In his defense, Romney said he would be flexible in how he accomplished his goals and not straitjacketed by rigid proposals. "My experience as a governor is if I come in and lay down a piece of legislation and say, 'It's my way or the highway,' I don't get a lot done," he said.
After the debate, as both parties' spin machines whirred, Romney supporters said their guy had won the night.
"You saw a CEO versus an academic," said U.S. Rep. Cory Gardner, R-Colo. "You saw an academic try to explain away four years of failure, and a CEO explain a vision of getting this country back to work."
Obama supporters countered that their candidate had provided a sober explanation of his policies that would appeal to the public if not the punditry.
"President Obama did what he needed to do," said U.S. Rep. Diana DeGette, D-Colo., "which was explain how his policies are going to grow the economy and keep the middle class solid for the next four years."
At 7 p.m. sharp, Romney and Obama walked onto the red-and-blue bedecked stage at the University of Denver's Magness Arena and shook hands.
It was the moment of the campaign so far: The national showdown scaled down to two men in dark suits. After months of jabbing and criticizing and even mocking each other on the stump -- 1,352 days since Obama took office, 489 days since Romney announced his candidacy -- this was the first time in the campaign they had looked each other in the eyes.
Romney seemed to enjoy the combativeness of the debate. At one point early in the debate, Lehrer said, exasperatedly, "Excuse me. Excuse me. Just so everybody understands, we're way over our first 15 minutes."
"It's fun, isn't it?" Romney responded.
Obama seemed more ruffled by the sometimes unruly nature of the debate. When Lehrer one time told Obama he had run over his response time, Obama responded, "Sorry."
There were no such apologies between the candidates.
In a rare instance of speaking directly to Romney, Obama said: "The magnitude of the tax cuts that you're talking about, Governor, would end up resulting in severe hardship for people, but more importantly, would not help us grow."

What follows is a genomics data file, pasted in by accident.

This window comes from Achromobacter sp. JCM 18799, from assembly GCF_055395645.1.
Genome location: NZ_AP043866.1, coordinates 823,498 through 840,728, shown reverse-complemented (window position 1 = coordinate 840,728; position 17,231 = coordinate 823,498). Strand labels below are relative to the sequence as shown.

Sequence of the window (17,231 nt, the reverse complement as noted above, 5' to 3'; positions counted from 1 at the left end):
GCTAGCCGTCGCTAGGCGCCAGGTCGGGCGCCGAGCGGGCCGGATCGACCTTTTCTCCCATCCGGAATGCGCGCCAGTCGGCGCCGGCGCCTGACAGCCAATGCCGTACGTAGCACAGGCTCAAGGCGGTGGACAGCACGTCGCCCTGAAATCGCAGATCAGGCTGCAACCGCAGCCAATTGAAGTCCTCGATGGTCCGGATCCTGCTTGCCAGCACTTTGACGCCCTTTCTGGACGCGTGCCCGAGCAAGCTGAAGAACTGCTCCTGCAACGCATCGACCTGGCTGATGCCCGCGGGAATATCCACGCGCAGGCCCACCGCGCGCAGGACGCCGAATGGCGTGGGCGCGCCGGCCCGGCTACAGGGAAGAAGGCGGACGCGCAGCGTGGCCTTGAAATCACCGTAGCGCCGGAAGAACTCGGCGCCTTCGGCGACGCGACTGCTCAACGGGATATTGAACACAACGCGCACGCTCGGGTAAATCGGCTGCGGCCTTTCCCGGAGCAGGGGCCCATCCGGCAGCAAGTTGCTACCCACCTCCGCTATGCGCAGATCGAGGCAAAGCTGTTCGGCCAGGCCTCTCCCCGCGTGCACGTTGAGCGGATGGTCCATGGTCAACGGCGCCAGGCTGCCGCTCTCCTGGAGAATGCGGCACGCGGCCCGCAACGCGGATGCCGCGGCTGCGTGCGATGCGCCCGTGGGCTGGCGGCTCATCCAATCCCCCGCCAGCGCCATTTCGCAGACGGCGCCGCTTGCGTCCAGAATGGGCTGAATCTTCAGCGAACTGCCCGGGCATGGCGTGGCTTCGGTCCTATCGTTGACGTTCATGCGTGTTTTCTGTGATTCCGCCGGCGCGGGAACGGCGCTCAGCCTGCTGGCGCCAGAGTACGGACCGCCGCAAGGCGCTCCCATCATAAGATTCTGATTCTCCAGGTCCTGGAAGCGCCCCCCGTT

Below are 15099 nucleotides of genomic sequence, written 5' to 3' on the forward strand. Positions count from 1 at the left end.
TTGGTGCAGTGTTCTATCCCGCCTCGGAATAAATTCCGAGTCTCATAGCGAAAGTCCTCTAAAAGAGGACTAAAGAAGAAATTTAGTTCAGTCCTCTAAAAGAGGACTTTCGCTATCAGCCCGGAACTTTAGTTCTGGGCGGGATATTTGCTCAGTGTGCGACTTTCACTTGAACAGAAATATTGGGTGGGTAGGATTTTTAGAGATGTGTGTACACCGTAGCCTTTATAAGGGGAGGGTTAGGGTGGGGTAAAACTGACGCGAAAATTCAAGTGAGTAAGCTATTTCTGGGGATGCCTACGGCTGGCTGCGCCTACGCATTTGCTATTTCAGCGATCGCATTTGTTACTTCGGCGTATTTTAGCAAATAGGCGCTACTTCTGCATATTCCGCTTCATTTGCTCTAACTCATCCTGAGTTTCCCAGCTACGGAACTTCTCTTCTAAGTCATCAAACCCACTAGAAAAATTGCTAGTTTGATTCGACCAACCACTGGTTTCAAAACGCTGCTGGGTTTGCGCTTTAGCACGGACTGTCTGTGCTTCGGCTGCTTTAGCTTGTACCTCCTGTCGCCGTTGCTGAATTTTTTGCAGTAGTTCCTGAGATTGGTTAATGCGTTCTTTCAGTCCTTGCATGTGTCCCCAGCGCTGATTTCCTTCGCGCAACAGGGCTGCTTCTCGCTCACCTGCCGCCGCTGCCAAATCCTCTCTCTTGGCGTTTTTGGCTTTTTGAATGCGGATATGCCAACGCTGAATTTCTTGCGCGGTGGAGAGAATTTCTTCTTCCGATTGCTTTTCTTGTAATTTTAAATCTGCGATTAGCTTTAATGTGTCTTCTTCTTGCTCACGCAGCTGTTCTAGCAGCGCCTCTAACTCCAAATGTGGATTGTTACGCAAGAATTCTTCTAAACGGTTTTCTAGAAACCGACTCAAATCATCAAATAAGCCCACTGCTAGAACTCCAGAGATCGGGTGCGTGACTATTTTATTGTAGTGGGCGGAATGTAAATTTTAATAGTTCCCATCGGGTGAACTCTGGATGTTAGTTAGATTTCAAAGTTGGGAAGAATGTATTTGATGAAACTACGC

Romney, though, appeared ever ready to sting back. He said Obama had mischaracterized his plans and his statements.
"Mr. President, you're entitled as the president to your own airplane and to your own house, but not to your own facts," Romney said.
His tax plan, he said, would reduce taxes on small businesses, giving them more money to hire workers and helping the economy to grow. The argument that tax cuts would lead to spending cuts, he said, was a false connection.
"The revenue I get is by more people working, getting higher pay, paying more taxes," Romney said. "That's how we get growth and how we balance the budget."
The debate ended with a composure that belied the combat of the previous 90 minutes.
Obama made an appeal to voters to continue the work he started in his first term.
"I promised that I'd fight every single day on behalf of the American people, the middle class, and all those who were striving to get into the middle class," he said. "I've kept that promise and if you'll vote for me, then I promise I'll fight just as hard in a second term."
Romney, meanwhile, cast the election as a fork-in-the-road choice for Americans.
"There really are two very different paths that we began speaking about this evening," Romney said. "And over the course of this month we're going to have two more presidential debates and a vice-presidential debate. We're talk about those two paths."